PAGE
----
Longshoremen silk unload

By Amanda Howard

In Chenevert v. Travelers Indemnity Co., No. 13-60119 (5th Cir. March 7, 2014), the Fifth Circuit formally recognized that an insurer providing and making voluntary payments to an injured employee under the Longshore and Harbor Workers’ Compensation Act 33 U.S.C.A. § 901 et seq (“LHWCA”), specifically 905(b), is entitled to a subrogation lien against the settlement recovery by the employee of Jones Act damages obtained for the same injuries for which the insurer has already compensated the employee.

Mr. Chenevert filed a personal injury lawsuit against his former employer, GC Constructors (“GC”), after he allegedly sustained injuries while working as a crane operator on the deck of a barge owned by GC in May of 2007. At the time of his injury, Travelers Indemnity Co. (“Travelers”) provided coverage to GC for Mr. Chenevert’s injuries under the LHWCA. The Travelers policy specifically excluded coverage for bodily injuries to a master or a member of the crew of any vessel. Between May 2007 and May 2010, Travelers paid benefits under the LHWCA in excess of $275,000, but discontinued those benefits in May of 2010, when Mr. Chenevert sued GC in federal court alleging negligence under the Jones Act and “seaman” status. Travelers then put Mr. Chenevert and GC on notice that it would seek reimbursement of the amounts paid under the LHWCA from any recovery Chenevert received in his Jones Act lawsuit.

After Chenevert and GC reached a settlement in the Jones Act case, Travelers sought and was granted leave to file a motion to intervene for the first time. Travelers filed its motion to intervene wherein it asserted its right to subrogation as a result of its payments of LHWCA indemnity and medical benefits made to Chenevert prior to the filing of his Jones Act lawsuit. As part of their final resolution, the parties agreed to interplead $277,728.72 into the court’s registry pending resolution of the dispute between Chenevert and Travelers. The Magistrate to whom this issue was assigned ultimately denied Travelers right to recoup its payments basing his decision on the legal tenant that no right of subrogation can arise in favor of an insurer against its own insured. The Magistrate also found that Travelers had not demonstrated an interest relating to the subject property or transaction and that Travelers had untimely moved to intervene in the case. Travelers appealed the decision to the United States Fifth Circuit.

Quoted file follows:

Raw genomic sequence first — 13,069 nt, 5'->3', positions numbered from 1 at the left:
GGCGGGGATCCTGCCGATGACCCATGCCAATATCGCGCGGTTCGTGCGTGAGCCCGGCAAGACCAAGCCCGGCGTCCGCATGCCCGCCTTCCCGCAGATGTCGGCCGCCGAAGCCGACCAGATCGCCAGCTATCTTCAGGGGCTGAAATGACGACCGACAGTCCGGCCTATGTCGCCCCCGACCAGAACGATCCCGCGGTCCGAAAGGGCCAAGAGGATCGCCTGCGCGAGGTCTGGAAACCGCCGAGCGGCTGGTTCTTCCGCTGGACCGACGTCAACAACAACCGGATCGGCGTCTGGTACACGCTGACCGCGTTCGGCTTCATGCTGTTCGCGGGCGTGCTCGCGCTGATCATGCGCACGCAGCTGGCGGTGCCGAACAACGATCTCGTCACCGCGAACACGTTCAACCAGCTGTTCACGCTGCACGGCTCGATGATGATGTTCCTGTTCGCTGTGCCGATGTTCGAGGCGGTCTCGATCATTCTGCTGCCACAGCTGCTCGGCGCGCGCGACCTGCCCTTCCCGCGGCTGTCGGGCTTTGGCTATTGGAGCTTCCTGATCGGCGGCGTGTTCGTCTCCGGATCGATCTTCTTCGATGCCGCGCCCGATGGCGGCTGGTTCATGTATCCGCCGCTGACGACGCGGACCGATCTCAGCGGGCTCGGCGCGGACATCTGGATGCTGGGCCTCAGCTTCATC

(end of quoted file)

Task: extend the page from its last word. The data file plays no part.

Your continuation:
On appeal to the U.S. Fifth Circuit, the court felt that the rule of law relied upon by the Magistrate would not apply in this factual setting as Travelers did not insure GC against Jones Act liability. Moreover, the court noted that the LHWCA itself grants subrogation liens to the employer’s insurers when compensation benefits are paid. The panel cited its previous holdings in Peters v. North River Ins. Co., 764 F.2d 306 (5th Cir. 1985) (recognizing the employer/insurer’s compensation lien in a third party suit), Taylor v. Bunge Corp., 845 F.2d 1323 (5th Cir. 1988) (recognizing insurer’s right to recovery in 905(b) claim against the employer as a vessel owner) and Massey v. William-McWilliams, Inc.. 414 F.2d 675 (5th Cir. 1969), which recognized a ship owner-employer’s right to a credit for amounts paid under the LHWCA that bear reasonable relation to the items of loss compensated under a Jones Act claim. The court felt the right to assert a subrogation lien by Travelers as a logical extension of this line of cases and it saw no difference between the insurer in the Massey case and Travelers in the instant case asserting a lien against a 905(b) recovery as opposed to a lien against a Jones Act recovery.

In answering this question, the U.S. Fifth Circuit specifically stated, “we perceive no sound reason why an insurer’s right of reimbursement against a Jones Act recovery should be different from its right of reimbursement against a 905(b) recovery. Arguably, an insurer has an even stronger equitable claim to repayment from a Jones Act recovery.” The court further acknowledged that “a worker who succeeds in a Jones Act claim is necessarily a seaman, and therefore not entitled to LHWCA benefits. It would be particularly unfair to deny the insurer the right to recover the benefits it has paid in such a situation.” The court reasoned that “by paying LHWCA benefits on behalf of GC, Travelers acquired a repayment lien that is independent of, and cannot be nullified by, GC. If this were not so, an employer and employee could easily settle around the insurer’s lien and prevent any possibility of recovery by the insurer.” The U.S. Fifth Circuit thus reversed the district court and remanded.